But it was very, very hard to keep my spirits, and mindset, in the right place. I would listen to motivational tapes all the time in my car—from people like Brian Tracy, Zig Ziglar, and Wayne Dyer—that would help me get the courage to step back into the next office building. I was getting escorted out of buildings by security, I was having people rip up my business card in my face a couple times a week. It was really intense. But it was laying the groundwork for Spanx. I didn’t know it at the time, but it was really laying the blueprint for me to be able to invent something the way that I did. Because while trying to get something made with no expertise, no background in it, and not knowing a single contact in the industry—I heard the word “no” a lot. But I was so trained to not let that stop me, that I think that’s really part of why Spanx exists.
Own your desire for success.
Two years before I cut the feet out of my pantyhose to solve an undergarment issue [the initial inspiration for Spanx] I had literally written down in my journal, after one really bad day of selling fax machines, “I’m going to invent a product that I can sell to millions of people that will make them feel good.” I asked the universe to deliver the idea to me. And for two years after that I still sold fax machines. Then one day I cut the feet out of my pantyhose, and thought, “Maybe this is my big idea.” So that’s how that happened. I just thought, “Okay, this might be my idea that I asked for. I’m going to explore this idea.”
Then I told myself, “This is crazy, Sara.” I mean, there are billion-dollar companies where people sit around all day thinking up new products. There must be a reason they didn’t think of this one. If it’s such a good idea, why doesn’t it already exist? I played a lot of mental tag with myself; going back and forth between, “You should give this a go.” Then, “No, you’re crazy, don’t bother.” But I continued to fight through the negative self-talk and the self-doubt. And I think so much of that was listening to people talk about how to control your own mindset. But that doesn’t mean I never have moments of doubt. I’m 20 years into my Spanx journey. I still have those thoughts.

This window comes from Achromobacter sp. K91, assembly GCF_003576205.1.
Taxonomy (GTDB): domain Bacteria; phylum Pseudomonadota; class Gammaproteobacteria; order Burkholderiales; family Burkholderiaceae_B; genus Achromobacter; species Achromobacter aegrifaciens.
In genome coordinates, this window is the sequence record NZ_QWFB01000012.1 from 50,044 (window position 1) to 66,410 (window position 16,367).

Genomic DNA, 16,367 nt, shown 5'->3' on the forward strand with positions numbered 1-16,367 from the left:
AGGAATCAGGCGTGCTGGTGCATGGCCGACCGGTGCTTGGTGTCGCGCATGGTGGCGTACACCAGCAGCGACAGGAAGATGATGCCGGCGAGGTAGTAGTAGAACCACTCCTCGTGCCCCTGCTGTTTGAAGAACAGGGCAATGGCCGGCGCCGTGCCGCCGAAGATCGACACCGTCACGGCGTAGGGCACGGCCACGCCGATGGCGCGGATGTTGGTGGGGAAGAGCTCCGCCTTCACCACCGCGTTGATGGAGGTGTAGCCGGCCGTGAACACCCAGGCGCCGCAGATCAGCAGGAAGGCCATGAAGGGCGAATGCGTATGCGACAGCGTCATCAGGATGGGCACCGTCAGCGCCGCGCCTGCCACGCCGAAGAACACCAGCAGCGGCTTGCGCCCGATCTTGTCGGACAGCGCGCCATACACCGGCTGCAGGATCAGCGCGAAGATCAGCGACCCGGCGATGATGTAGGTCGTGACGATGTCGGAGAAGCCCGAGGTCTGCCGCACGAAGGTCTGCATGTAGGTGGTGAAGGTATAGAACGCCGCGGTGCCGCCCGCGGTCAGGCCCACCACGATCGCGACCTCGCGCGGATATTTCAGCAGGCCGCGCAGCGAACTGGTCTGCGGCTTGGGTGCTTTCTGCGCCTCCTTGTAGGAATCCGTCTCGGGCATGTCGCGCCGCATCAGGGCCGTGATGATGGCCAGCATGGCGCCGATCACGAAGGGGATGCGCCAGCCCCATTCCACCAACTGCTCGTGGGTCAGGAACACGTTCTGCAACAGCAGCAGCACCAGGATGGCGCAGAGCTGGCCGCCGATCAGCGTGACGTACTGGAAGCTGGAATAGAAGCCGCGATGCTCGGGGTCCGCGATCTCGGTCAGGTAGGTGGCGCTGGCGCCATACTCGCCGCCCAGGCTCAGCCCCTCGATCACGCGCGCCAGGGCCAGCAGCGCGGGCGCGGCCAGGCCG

Believe in yourself, even if nobody else does.
When I started my company, I’d reach out to hosiery mills—which were all run by men—asking them to manufacture Spanx. I called them all on the phone at first, and they all pretty much gave me the run around. So I took a week off of work and drove around to all these manufacturing plants that were all mostly concentrated in North Carolina. I had my lucky red backpack from college with me, and I would walk in, and they would always ask me the same three questions. They would always say, “And you are?” And I would say, “Sara Blakely.” And they’d say, “And you’re with?” And I’d say, “Sara Blakely.” And then they’d say, “You’re financially backed by?” And I’d say, “Sara Blakely.”
Some of them would just escort me out and say, “We’re not interested.” But the way that I handled it was that I used very definitive, confident language. If you’re only given 30 seconds or a minute to try to make your pitch, you need to also figure out how you can make it about who you’re presenting your idea to, and what’s in it for them. So I did that all along the way of my journey. I would say, “I’ve invented a product that’s going to definitively change the way women wear clothes. It’s going to end up becoming an enormous program for you. You have to give me the chance for this to happen. I have total confidence that you’ll end up getting a great amount of business from making this decision.”
This interview has been edited and condensed.
Samantha Leach is the associate culture editor at Glamour. Follow her on Twitter and Instagram @_sleach.